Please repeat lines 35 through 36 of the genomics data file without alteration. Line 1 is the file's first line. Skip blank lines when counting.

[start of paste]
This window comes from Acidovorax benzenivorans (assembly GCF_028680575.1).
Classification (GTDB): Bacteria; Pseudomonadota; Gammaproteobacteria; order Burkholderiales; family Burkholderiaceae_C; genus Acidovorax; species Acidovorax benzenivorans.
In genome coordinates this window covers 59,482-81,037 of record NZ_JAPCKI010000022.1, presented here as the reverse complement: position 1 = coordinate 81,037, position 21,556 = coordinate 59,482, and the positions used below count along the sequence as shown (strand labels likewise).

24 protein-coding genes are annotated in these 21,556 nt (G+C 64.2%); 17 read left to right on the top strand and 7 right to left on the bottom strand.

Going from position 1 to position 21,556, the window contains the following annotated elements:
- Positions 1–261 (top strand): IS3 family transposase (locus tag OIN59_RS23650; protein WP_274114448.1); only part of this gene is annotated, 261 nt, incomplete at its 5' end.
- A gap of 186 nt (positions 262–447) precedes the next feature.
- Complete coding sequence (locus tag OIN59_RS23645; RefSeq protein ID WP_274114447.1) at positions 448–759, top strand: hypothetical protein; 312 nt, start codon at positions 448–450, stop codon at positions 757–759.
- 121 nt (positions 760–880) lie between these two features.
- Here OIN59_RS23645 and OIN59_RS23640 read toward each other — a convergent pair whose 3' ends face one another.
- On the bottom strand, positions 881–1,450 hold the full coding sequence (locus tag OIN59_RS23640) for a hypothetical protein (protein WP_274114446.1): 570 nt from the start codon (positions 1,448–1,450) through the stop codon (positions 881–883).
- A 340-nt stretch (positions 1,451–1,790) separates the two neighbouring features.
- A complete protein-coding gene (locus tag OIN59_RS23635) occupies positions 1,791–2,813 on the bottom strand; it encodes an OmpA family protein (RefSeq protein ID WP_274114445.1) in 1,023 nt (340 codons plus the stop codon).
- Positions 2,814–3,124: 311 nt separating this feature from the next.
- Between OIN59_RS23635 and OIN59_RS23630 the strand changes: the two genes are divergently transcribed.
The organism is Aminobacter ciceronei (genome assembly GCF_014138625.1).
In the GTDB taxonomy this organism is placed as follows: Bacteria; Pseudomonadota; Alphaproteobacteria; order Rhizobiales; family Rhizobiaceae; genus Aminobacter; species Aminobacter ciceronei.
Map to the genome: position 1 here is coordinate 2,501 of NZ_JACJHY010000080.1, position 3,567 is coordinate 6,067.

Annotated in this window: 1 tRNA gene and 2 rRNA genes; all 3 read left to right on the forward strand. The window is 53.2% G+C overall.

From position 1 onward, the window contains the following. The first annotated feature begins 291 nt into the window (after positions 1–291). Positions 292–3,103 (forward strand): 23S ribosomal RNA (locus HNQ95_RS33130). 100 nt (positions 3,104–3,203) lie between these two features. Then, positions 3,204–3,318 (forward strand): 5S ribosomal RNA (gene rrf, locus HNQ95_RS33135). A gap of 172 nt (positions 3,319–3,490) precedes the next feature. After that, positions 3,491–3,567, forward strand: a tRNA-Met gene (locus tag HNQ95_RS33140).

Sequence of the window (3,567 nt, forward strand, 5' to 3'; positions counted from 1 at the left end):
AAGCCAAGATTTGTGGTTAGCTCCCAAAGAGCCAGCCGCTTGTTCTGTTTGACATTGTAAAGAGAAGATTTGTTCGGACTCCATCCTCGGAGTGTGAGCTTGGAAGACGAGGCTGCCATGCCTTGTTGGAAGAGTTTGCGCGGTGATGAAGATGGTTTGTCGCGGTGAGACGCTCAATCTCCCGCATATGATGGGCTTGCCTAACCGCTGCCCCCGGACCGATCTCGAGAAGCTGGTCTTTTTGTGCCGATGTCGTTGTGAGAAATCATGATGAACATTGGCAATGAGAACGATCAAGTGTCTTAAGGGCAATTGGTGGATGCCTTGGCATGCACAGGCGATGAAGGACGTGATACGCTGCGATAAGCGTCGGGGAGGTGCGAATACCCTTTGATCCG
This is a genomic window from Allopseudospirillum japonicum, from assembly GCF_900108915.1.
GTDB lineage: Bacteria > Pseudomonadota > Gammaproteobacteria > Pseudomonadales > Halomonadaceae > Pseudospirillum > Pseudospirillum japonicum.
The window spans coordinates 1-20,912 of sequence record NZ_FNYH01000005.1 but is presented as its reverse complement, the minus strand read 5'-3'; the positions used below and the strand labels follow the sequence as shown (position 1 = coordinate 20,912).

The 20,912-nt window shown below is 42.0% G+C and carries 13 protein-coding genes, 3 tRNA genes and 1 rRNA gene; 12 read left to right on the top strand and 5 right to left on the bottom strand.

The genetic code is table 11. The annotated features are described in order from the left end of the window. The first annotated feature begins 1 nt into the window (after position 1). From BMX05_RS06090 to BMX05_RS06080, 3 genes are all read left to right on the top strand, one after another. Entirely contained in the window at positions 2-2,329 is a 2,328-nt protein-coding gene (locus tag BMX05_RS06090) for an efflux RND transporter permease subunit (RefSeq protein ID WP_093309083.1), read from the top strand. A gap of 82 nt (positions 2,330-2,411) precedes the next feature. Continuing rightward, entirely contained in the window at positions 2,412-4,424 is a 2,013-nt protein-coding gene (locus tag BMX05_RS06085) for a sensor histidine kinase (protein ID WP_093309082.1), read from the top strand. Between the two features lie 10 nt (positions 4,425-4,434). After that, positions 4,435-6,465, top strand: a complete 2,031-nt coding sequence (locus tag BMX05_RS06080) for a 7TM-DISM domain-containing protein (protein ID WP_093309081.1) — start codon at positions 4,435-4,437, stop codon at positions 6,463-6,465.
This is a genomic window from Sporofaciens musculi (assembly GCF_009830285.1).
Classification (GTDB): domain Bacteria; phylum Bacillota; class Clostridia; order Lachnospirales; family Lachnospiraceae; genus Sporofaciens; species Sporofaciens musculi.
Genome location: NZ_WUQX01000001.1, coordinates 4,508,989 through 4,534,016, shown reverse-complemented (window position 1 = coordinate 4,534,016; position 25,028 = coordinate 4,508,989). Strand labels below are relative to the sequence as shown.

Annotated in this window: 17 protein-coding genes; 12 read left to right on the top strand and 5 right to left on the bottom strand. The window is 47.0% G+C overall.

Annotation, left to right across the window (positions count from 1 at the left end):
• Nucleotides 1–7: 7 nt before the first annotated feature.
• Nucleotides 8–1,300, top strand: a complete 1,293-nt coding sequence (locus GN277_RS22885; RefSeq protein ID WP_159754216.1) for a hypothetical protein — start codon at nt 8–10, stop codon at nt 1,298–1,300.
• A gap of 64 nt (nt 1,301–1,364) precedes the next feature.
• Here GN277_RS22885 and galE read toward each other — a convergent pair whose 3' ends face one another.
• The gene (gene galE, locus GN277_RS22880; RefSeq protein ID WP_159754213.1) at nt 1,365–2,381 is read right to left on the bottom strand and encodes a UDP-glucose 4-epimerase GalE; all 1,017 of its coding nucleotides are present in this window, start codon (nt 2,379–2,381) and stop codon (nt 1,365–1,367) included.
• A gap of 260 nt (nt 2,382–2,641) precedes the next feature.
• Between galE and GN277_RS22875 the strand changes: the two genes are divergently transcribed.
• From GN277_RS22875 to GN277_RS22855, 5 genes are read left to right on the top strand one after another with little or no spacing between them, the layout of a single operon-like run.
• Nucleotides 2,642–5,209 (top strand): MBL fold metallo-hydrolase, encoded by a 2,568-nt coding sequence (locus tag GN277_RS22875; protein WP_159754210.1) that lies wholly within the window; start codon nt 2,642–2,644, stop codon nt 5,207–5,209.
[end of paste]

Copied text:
• A gap of 64 nt (nt 1,301–1,364) precedes the next feature.
• Here GN277_RS22885 and galE read toward each other — a convergent pair whose 3' ends face one another.